As I write this, I’m listening to the Quarterly Family Caregiver Coalition webinar, hosted by National Alliance for Caregiving. A presentation given about the Shire BRAVE Awards just ended. The award honors “ordinary people who give of themselves by caring for others in a meaningful, dedicated and selfless manner.” Each recipient of a BRAVE Award receives $10,000 USD or the local country currency equivalent.
You can learn more about how to nominate yourself or another family caregiver here. You can submit a nomination until June 30, 2013.
An employee from Shire, plc, the award sponsor, spoke about the program and encouraged us to get the word out to you. After his formal presentation, an attendee asked, What are you looking for in the nominations?
The employee answered, We’re looking for someone who has put their life on hold to be a family caregiver.
No, I screamed. No!! (A mute button means I’m the only one who heard my screams.)
This is exactly the message we work so hard to change–that you have to give up your life when you are a family caregiver. Oh, my, we work so hard to share suggestions, coping strategies, ideas, support so you don’t put your life on hold.
And, just a few moments ago, another presenter during the webinar spoke about nominating a family caregiver for the award who she knows put her life on hold. I’m jumping out of my skin. ARGH!!!!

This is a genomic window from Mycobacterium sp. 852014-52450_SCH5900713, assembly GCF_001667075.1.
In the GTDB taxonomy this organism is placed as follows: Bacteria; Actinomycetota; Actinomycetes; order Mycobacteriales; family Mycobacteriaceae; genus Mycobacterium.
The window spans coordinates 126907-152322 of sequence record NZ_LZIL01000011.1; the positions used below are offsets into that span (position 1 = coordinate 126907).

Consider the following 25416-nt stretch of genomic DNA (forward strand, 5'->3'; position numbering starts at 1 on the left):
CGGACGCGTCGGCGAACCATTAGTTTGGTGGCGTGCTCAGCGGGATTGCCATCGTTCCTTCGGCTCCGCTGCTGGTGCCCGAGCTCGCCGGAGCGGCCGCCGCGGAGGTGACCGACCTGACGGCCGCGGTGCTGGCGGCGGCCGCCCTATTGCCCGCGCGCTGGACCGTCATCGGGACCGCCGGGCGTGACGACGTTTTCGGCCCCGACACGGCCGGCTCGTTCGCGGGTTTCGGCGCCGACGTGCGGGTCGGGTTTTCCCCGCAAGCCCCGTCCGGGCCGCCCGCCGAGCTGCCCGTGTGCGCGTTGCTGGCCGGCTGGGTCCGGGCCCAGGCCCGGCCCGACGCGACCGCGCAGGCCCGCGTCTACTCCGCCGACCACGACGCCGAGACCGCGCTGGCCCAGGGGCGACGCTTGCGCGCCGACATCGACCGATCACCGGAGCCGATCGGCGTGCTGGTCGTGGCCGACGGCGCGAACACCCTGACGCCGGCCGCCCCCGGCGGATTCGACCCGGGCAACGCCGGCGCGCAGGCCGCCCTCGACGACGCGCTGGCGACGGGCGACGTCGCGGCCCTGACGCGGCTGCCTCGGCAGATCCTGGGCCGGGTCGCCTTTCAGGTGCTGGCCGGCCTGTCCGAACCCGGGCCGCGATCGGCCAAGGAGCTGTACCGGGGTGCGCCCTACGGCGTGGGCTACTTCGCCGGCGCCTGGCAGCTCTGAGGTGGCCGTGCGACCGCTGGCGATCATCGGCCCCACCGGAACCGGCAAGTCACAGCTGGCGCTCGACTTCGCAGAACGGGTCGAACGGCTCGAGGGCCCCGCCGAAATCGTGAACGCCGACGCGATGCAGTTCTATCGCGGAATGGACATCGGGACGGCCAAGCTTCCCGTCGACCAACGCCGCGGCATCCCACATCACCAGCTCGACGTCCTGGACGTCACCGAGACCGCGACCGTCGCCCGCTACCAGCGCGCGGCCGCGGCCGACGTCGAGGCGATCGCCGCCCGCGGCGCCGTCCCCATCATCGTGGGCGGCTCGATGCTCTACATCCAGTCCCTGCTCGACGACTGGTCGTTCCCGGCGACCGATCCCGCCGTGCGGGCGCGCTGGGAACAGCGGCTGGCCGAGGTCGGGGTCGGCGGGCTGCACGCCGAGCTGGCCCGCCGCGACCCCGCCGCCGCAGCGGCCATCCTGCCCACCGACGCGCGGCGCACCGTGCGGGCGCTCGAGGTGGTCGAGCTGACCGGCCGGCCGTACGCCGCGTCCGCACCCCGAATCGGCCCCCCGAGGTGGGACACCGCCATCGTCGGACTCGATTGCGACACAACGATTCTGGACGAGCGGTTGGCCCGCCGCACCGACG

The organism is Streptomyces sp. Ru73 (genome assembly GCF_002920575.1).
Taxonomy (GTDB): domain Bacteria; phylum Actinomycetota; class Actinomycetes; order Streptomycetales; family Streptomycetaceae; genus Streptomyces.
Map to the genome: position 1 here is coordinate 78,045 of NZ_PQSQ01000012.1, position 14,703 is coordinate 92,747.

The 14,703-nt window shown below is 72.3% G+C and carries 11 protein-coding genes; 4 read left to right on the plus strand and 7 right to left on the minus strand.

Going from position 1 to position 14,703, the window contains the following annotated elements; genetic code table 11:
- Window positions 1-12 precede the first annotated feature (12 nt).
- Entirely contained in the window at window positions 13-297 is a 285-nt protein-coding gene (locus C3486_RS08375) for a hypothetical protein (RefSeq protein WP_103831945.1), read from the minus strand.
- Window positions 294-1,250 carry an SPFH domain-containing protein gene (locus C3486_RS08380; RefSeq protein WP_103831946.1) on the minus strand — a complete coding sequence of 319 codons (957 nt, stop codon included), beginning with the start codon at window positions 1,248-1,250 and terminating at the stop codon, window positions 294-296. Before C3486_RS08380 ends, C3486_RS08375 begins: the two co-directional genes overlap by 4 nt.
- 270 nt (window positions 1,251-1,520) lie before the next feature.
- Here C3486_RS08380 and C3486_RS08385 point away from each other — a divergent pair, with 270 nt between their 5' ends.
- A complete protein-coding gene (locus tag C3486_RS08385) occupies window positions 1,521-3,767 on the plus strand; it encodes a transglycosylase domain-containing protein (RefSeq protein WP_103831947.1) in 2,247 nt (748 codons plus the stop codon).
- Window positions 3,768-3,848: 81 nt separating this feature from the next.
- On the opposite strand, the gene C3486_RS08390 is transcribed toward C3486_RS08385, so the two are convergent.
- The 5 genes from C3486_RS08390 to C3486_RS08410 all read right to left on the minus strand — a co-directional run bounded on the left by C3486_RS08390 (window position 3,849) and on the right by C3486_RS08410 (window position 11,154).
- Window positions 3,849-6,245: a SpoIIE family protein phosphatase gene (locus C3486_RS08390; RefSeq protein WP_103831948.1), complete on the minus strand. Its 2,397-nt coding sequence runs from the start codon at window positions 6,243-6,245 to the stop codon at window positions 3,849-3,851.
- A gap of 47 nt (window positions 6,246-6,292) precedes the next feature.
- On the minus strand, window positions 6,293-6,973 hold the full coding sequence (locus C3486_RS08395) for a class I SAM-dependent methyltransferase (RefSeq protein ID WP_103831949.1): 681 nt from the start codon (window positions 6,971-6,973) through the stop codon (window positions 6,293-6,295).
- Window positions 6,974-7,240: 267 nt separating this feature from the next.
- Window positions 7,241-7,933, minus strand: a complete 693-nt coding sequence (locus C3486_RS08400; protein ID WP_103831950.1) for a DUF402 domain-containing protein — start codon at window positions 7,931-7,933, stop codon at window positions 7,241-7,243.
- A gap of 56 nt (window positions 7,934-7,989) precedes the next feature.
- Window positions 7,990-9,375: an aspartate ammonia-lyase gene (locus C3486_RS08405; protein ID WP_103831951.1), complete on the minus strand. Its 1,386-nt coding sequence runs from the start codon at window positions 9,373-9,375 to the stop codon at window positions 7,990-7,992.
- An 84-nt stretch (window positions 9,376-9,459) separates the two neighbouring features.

I don’t mean to say that we shouldn’t recognize that parts of life go on hold during caregiving. But, I worry so much that the message becomes this: You must put your entire life on hold because of caregiving.
In 1995, I started an award called Caregiver of the Year. (I stopped holding the contest in 2009 because so many companies started doing the same and gave away much better gifts than I ever could. Anyway…) When I created the award, I decided the criteria for the winning five family caregivers must reflect their ability to move through life with caregiving along side. It’s not about stopping life for caregiving but about learning how to bring caregiving along.
In my award, an independent panel of judges chose five winners based on the following criteria:
- The caregiver’s ability to complement their caregiving responsibilities with their own needs and interests.
- The caregiver’s problem-solving techniques.
- The caregiver’s use of community services.
- The caregiver’s community involvement.
These criteria feature solutions, coping strategies and a life outside of caregiving, which become inspiration for others to think, “Maybe I can do that, too. Maybe I can have a life.”
I think it’s awesome to honor family caregivers. I love that we have awards now that give money to cash-strapped family caregivers. These awards get the stories out about family caregivers and their incredible impact in their families and our communities. I beg these companies who create these awards to really think about the message they’re sending–and to make sure the message focuses on making compromises for caregiving not life sacrifices.